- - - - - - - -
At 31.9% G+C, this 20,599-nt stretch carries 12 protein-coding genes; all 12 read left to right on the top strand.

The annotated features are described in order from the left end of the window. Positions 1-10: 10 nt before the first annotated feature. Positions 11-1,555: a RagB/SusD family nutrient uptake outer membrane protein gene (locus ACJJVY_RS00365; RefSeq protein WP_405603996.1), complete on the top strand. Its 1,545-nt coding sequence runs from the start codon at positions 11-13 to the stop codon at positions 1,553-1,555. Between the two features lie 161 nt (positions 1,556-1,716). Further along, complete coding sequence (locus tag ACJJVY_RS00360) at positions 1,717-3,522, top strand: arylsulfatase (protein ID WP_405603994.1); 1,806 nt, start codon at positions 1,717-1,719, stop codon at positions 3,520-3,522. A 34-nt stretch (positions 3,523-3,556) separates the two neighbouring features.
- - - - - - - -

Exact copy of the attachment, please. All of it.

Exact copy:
At 31.9% G+C, this 20,599-nt stretch carries 12 protein-coding genes; all 12 read left to right on the top strand.

The annotated features are described in order from the left end of the window. Positions 1-10: 10 nt before the first annotated feature. Positions 11-1,555: a RagB/SusD family nutrient uptake outer membrane protein gene (locus ACJJVY_RS00365; RefSeq protein WP_405603996.1), complete on the top strand. Its 1,545-nt coding sequence runs from the start codon at positions 11-13 to the stop codon at positions 1,553-1,555. Between the two features lie 161 nt (positions 1,556-1,716). Further along, complete coding sequence (locus tag ACJJVY_RS00360) at positions 1,717-3,522, top strand: arylsulfatase (protein ID WP_405603994.1); 1,806 nt, start codon at positions 1,717-1,719, stop codon at positions 3,520-3,522. A 34-nt stretch (positions 3,523-3,556) separates the two neighbouring features.